This is a reasonable test of sentencehood: whether, isolated like this, it can be understood. Often this is a case of chasing dangling parts of speech, as in the grammar-school idea of a sentence given below by Phinslit, but this task is subservient to the idea of semantic completeness. Sometimes, understanding can occur without the kind of specificity required by the grammarians.

Regards the corresponding question of whether 'Yes' must always imply some propositional scaffolding in order to make sense, a close reading of the final chapter of Ulysses is advised.

This brings up an interesting topic. Before I go into the nitty gritty, I'd like to mention that in Latin, there is no direct way of saying "yes" or even "no." Typically, if one Roman were talking to another and said "Are you the farmer who lives in a province of Asia?" the other would respond either "I am..." or "I am not...." Anyway, without further ado, the reason you're -really- reading this node: Whether "no" is a complete sentence is dependant enirely on the definition of a sentence. Do me a favor, friend, head on over to sentence and scroll down to Webster's entry. Lots of entries, eh? For the moment, let's skip down to the entry under grammar.

"A combination of words which is complete as expressing a thought, and in writing is marked at the close by a period, or full point."

Ok, that's interesting. A sentence requires a few things: some words that make sense, and that little dot thing. Okay, but what on earth makes a bunch of words "complete as expressing a thought"? What makes a sentence complete wih respect to expressing a thought? Well, if we scroll down Webster's writeup a teeny bit more, we find he says

"Sentences are simple or compound. A simple sentence consists of one subject and one finite verb; as, "The Lord reigns."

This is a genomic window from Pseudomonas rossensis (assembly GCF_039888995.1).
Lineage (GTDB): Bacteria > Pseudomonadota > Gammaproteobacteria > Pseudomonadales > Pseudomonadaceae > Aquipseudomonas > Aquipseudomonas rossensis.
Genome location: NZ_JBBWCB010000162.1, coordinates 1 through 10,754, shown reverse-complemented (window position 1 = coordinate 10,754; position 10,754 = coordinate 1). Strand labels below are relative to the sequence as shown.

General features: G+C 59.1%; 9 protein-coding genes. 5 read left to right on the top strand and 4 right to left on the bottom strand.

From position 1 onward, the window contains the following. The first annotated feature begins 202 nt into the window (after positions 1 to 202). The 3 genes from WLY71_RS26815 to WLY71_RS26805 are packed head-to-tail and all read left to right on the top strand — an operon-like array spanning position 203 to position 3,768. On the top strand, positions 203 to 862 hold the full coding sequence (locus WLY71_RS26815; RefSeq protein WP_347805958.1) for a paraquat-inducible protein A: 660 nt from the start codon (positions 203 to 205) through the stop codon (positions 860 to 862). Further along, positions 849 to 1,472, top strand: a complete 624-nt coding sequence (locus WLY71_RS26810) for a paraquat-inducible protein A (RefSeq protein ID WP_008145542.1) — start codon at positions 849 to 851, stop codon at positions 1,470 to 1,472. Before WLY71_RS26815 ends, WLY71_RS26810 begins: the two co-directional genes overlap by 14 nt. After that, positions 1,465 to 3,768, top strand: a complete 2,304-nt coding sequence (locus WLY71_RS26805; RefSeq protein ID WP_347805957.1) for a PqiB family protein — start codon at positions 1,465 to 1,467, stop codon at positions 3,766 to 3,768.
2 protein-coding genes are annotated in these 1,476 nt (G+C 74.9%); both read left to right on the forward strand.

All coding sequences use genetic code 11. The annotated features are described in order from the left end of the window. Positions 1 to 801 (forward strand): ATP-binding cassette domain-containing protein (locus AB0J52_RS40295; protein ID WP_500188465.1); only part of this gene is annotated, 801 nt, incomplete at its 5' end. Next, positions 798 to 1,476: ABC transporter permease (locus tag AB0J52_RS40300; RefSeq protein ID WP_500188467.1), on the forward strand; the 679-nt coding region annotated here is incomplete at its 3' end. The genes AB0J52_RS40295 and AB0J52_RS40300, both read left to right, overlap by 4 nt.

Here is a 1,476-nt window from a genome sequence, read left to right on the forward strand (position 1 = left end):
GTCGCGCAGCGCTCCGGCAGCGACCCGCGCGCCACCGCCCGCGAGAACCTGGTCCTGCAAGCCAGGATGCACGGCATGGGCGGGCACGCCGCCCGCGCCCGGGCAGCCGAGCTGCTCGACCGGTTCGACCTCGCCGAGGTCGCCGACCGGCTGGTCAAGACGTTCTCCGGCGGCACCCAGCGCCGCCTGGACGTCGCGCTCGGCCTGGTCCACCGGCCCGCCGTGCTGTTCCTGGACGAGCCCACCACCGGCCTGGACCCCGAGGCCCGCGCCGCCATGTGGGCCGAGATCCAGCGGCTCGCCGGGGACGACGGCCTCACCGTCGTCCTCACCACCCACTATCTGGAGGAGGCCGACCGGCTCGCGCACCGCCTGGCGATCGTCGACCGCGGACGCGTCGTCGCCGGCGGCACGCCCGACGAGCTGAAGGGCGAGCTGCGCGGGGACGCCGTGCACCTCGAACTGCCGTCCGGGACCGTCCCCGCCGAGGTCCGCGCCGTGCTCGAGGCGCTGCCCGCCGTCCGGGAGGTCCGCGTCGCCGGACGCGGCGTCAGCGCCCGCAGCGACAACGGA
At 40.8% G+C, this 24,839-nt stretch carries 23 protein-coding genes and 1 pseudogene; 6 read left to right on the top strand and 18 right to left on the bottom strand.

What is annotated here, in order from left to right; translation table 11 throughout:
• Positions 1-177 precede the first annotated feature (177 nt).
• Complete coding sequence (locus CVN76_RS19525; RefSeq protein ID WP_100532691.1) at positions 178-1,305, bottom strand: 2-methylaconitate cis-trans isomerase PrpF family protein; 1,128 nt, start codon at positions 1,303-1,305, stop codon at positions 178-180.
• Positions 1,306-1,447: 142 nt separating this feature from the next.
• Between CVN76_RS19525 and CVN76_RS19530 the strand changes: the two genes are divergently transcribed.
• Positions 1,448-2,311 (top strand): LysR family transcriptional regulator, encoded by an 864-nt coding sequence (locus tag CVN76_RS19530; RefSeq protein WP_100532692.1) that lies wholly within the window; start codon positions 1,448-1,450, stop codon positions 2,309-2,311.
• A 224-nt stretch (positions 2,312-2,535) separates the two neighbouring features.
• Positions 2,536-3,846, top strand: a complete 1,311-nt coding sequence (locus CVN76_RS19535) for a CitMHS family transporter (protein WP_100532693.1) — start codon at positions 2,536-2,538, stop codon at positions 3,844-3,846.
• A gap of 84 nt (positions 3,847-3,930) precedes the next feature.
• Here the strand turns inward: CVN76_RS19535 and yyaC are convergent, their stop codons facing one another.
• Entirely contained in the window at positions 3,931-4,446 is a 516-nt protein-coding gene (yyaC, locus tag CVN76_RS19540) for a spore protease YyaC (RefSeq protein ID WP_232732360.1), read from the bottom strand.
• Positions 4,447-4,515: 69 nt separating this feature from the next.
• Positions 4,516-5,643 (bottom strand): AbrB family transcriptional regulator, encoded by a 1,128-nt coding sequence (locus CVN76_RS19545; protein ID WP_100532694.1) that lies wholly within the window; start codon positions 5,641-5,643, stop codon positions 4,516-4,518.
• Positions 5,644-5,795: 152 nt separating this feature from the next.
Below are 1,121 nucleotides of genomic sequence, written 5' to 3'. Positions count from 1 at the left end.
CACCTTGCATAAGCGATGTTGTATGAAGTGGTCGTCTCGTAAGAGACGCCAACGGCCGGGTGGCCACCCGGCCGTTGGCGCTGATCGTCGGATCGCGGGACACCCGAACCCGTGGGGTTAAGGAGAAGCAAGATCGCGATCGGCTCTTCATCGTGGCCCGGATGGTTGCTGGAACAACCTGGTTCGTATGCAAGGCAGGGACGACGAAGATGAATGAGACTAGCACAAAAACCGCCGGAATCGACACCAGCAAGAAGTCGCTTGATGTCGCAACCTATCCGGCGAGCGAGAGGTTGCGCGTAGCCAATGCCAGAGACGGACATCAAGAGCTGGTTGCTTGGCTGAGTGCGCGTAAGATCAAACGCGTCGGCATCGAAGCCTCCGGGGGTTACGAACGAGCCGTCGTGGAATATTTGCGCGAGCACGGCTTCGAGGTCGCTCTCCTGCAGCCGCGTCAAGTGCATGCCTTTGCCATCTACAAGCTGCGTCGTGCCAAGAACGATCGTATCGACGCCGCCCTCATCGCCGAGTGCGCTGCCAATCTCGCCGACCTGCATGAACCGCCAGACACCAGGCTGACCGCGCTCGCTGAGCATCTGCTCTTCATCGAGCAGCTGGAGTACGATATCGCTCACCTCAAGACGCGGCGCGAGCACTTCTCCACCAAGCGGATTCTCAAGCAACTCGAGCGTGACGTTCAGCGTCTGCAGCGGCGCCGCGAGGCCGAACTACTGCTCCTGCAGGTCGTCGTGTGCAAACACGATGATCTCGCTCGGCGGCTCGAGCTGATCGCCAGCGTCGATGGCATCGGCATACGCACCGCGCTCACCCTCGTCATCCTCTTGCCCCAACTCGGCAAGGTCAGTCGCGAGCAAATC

Ahh, so there we are! A subject and a verb. Is no a subject and a verb? No. But wait, isn't that a complete sentence? I just expressed a complete thought and put that little dot thing after it! Unfortunately, grammatically speaking, it is not a complete sentence, simply because it lacks a subject and a verb. You did express a thought, but not by means of a subject and a verb (and a dot).

To refute FordPrefect's saying that "no." as a sentence has an implied verb and subject, I'll say this: In English, we imply subjects all the time (Go to the store. Who? You, go to the store). It's how we use the imperative mood; we are giving a command, and the one whom we are addressing understands that s/he is the implied subject of the command. This is a very special case and we rarely imply subjects outside of the imperative sense. Implying a verb is something we don't do. The word no does not imply a subject and a verb all on its own, grammatically speaking. Of course we understand that, if a mother tells her son to go to his room and the son says no, the son really means "no, I shall not go to my room."; however, because we understand what he means does not mean that the word no implies the subject and verb in a sentence.

The issue here is not so much what "no" means--we all know what it means--but rather, with what a sentence denotes. If this node were titled " 'no is a complete thought' " we wouldn't be having this discussion. A sentence contains a complete thought expressed by a subject, a verb, and a period. No is neither a subject nor a verb; thus, it can not be a complete sentence.

Log in or register to write something here or to contact authors.